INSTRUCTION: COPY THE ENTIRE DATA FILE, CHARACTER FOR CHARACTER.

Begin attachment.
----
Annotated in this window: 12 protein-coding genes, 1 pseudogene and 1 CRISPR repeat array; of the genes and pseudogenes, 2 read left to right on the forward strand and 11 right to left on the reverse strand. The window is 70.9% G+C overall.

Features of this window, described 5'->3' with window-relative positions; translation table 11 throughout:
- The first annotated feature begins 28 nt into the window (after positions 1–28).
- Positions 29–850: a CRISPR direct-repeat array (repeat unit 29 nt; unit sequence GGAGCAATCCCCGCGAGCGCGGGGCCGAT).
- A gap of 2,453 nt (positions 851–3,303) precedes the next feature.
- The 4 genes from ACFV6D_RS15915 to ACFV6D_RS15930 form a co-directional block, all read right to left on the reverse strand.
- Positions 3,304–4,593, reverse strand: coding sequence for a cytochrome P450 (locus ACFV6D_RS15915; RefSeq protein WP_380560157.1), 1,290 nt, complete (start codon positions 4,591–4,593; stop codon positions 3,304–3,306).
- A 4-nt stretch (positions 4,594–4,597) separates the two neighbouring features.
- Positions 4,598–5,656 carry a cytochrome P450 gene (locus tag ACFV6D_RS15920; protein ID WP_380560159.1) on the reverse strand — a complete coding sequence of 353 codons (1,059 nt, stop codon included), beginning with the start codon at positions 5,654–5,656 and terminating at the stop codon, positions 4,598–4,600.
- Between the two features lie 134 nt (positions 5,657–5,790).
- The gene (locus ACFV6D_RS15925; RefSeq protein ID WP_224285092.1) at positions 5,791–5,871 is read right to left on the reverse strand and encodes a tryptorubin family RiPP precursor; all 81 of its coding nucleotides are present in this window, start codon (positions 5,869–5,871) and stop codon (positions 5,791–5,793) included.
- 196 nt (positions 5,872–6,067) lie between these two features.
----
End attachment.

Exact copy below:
Annotated in this window: 12 protein-coding genes, 1 pseudogene and 1 CRISPR repeat array; of the genes and pseudogenes, 2 read left to right on the forward strand and 11 right to left on the reverse strand. The window is 70.9% G+C overall.

Features of this window, described 5'->3' with window-relative positions; translation table 11 throughout:
- The first annotated feature begins 28 nt into the window (after positions 1–28).
- Positions 29–850: a CRISPR direct-repeat array (repeat unit 29 nt; unit sequence GGAGCAATCCCCGCGAGCGCGGGGCCGAT).
- A gap of 2,453 nt (positions 851–3,303) precedes the next feature.
- The 4 genes from ACFV6D_RS15915 to ACFV6D_RS15930 form a co-directional block, all read right to left on the reverse strand.
- Positions 3,304–4,593, reverse strand: coding sequence for a cytochrome P450 (locus ACFV6D_RS15915; RefSeq protein WP_380560157.1), 1,290 nt, complete (start codon positions 4,591–4,593; stop codon positions 3,304–3,306).
- A 4-nt stretch (positions 4,594–4,597) separates the two neighbouring features.
- Positions 4,598–5,656 carry a cytochrome P450 gene (locus tag ACFV6D_RS15920; protein ID WP_380560159.1) on the reverse strand — a complete coding sequence of 353 codons (1,059 nt, stop codon included), beginning with the start codon at positions 5,654–5,656 and terminating at the stop codon, positions 4,598–4,600.
- Between the two features lie 134 nt (positions 5,657–5,790).
- The gene (locus ACFV6D_RS15925; RefSeq protein ID WP_224285092.1) at positions 5,791–5,871 is read right to left on the reverse strand and encodes a tryptorubin family RiPP precursor; all 81 of its coding nucleotides are present in this window, start codon (positions 5,869–5,871) and stop codon (positions 5,791–5,793) included.
- 196 nt (positions 5,872–6,067) lie between these two features.